Sometimes, you need to leave the farm to keep it going
It can be hard for farmers and ranchers -- and in particular those with livestock -- to truly take a break. But getting away makes you better at what you do.
If you have livestock, you know how the routine goes. Every day — rain, shine, snow, wind — you have to care for them. They need food. You have to look for signs of sickness or problems. Even when they're out on pasture, fences need to be checked or you'll get the dreaded "cows are out" call from the neighbors.
The result of all this work should be well-cared-for animals in a thriving business. But sometimes, that day-in, day-out grind leaves the business struggling because the humans involved get less care than the livestock.
I grew up on a farm and ranch, and we squeezed in vacations as we could. Usually it was a couple nights at not-too-distant locales, but there were a few longer trips to Disneyland or Las Vegas. It was stressful to leave, and I remember Mom and Grandma rolling their eyes as Dad and Grandpa would discuss the work being done on other farms we passed.
But the stress of being gone was nothing compared to the stress of staying. A little time away from the grind — even when vacations were jam-packed with activities and little downtime — put things at home in perspective and made the work a lot less draining once back in the normal routine.
My husband runs a small feedlot, feeding both purchased cattle as well as cattle for customers. While the fall and winter are the busiest times, he's had cattle in the lot nearly year-round for the past few years, as well as cattle on pasture during much of the year. Plus, field work and haying need to be done besides the cattle chores.
That means both he and his dad feel guilty leaving the other with all of the work. My husband went about three years without leaving the farm for more than a single night. My daughters and I have taken trips to basketball tournaments or 4-H events or to visit my family, but he has either stayed home entirely or cut his portion of the vacations short.
That was his choice, and it's a choice many self-employed people make. Keep working or things will go wrong. Keep working or you'll get farther behind. Keep working because there is no one else to do the work.
But the problem with that is, things will go wrong if you're there all the time, too. Things will happen to get you farther behind. And if you never take a break, you lose perspective on why you're doing any of it in the first place.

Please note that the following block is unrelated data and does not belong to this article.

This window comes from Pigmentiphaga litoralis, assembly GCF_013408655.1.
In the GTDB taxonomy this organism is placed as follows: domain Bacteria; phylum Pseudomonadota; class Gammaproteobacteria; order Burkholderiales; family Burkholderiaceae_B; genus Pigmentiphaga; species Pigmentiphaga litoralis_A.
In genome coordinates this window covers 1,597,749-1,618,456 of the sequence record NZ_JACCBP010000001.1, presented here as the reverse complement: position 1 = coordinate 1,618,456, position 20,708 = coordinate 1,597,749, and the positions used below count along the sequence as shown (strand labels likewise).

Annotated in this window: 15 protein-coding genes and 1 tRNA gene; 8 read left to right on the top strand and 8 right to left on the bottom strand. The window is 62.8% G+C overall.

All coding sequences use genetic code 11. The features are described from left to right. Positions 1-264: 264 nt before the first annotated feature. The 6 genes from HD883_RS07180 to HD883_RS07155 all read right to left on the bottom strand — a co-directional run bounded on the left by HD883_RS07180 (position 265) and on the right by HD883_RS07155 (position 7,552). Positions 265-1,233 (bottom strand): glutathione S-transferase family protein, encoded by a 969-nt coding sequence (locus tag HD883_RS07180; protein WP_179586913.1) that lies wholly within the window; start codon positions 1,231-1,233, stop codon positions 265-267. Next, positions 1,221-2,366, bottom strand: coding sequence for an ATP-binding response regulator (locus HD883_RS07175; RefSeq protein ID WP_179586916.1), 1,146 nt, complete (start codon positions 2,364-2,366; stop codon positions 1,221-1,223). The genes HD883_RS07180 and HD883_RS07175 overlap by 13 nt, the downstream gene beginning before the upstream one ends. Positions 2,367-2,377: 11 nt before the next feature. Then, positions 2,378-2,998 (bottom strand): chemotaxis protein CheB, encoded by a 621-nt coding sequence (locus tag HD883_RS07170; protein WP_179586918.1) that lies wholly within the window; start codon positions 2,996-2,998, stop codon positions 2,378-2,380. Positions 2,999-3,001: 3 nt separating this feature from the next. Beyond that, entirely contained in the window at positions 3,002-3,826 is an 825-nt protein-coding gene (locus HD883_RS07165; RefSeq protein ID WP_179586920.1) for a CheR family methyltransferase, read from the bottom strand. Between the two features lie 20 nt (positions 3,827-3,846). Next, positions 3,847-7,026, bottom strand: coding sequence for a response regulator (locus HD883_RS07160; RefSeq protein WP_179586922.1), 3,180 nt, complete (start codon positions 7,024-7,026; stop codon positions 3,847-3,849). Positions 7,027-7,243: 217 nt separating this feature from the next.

This summer, my husband and I talked, repeatedly, about going to Minneapolis to see a couple Twins games. We're both big baseball fans, and he's cheered for the Twins as long as he can remember. The timing was never right, and a few weeks back, he said maybe we'll just go next year. But I kept pushing.
We pulled the girls out of school early to catch the first two games of a Twins homestand against the Texas Rangers. We visited the amusement park and the Lego Store at the Mall of America. We got to take pictures with newly minted Twins Hall of Famers Ron Gardenhire and Dan Gladden. And more than anything, my husband got to do something that didn't involve cows or fences or equipment for a few days.
Burnout is a real thing that happens, I assume, in every facet of life. When you give too much of yourself to one thing, you leave too little for the other parts of life. This has become more of a conversation in many workplaces, and it's one we need to have more often in agriculture. It's not weak to need a break, and the farm or ranch isn't more important than the farmer or rancher.
When you have livestock, there are certain times when it really is next to impossible to leave. Taking vacation during calving would be ill advised. But there are plenty of less busy times when things can be managed.
If you are having trouble getting away, think of who you would call to help if you had an emergency and needed to leave. Then, call that person and see if they'd be willing to keep an eye on things for a couple days. They probably will do it, just as you would for them. Do whatever you can to get things ready for when you're gone.
And then, get away. Leave. Do something new or different or exciting or relaxing. And come back ready and excited to take care of your operation and yourself.
Jenny Schlecht is Agweek's editor. She lives on a farm and ranch in Medina, North Dakota, with her husband and two daughters. She can be reached at email@example.com or 701-595-0425.